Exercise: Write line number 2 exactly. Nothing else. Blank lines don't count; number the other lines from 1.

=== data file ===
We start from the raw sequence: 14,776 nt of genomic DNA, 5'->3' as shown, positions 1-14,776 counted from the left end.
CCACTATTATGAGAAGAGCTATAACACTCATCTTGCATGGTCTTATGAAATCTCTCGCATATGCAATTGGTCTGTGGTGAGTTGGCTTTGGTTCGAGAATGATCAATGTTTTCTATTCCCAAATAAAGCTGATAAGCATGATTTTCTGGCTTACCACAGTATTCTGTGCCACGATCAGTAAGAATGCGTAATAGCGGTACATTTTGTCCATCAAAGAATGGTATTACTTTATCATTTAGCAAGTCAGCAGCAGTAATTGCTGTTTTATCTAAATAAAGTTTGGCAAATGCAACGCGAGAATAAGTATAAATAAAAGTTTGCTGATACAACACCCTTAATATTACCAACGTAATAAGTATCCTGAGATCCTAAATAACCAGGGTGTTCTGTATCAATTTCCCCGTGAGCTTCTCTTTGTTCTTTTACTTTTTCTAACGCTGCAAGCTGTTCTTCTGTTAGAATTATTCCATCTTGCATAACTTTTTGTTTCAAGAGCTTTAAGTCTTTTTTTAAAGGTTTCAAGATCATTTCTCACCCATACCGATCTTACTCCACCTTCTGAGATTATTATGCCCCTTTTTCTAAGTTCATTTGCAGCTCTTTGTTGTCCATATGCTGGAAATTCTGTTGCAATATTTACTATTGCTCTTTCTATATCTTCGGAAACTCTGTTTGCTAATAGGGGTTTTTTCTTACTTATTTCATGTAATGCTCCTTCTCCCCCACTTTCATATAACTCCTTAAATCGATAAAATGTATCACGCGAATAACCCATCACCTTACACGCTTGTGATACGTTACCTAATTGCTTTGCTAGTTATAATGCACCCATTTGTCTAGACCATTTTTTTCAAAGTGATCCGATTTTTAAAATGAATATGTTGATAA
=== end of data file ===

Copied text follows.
CCACTATTATGAGAAGAGCTATAACACTCATCTTGCATGGTCTTATGAAATCTCTCGCATATGCAATTGGTCTGTGGTGAGTTGGCTTTGGTTCGAGAATGATCAATGTTTTCTATTCCCAAATAAAGCTGATAAGCATGATTTTCTGGCTTACCACAGTATTCTGTGCCACGATCAGTAAGAATGCGTAATAGCGGTACATTTTGTCCATCAAAGAATGGTATTACTTTATCATTTAGCAAGTCAGCAGCAGTAATTGCTGTTTTATCTAAATAAAGTTTGGCAAATGCAACGCGAGAATAAGTATAAATAAAAGTTTGCTGATACAACACCCTTAATATTACCAACGTAATAAGTATCCTGAGATCCTAAATAACCAGGGTGTTCTGTATCAATTTCCCCGTGAGCTTCTCTTTGTTCTTTTACTTTTTCTAACGCTGCAAGCTGTTCTTCTGTTAGAATTATTCCATCTTGCATAACTTTTTGTTTCAAGAGCTTTAAGTCTTTTTTTAAAGGTTTCAAGATCATTTCTCACCCATACCGATCTTACTCCACCTTCTGAGATTATTATGCCCCTTTTTCTAAGTTCATTTGCAGCTCTTTGTTGTCCATATGCTGGAAATTCTGTTGCAATATTTACTATTGCTCTTTCTATATCTTCGGAAACTCTGTTTGCTAATAGGGGTTTTTTCTTACTTATTTCATGTAATGCTCCTTCTCCCCCACTTTCATATAACTCCTTAAATCGATAAAATGTATCACGCGAATAACCCATCACCTTACACGCTTGTGATACGTTACCTAATTGCTTTGCTAGTTATAATGCACCCATTTGTCTAGACCATTTTTTTCAAAGTGATCCGATTTTTAAAATGAATATGTTGATAA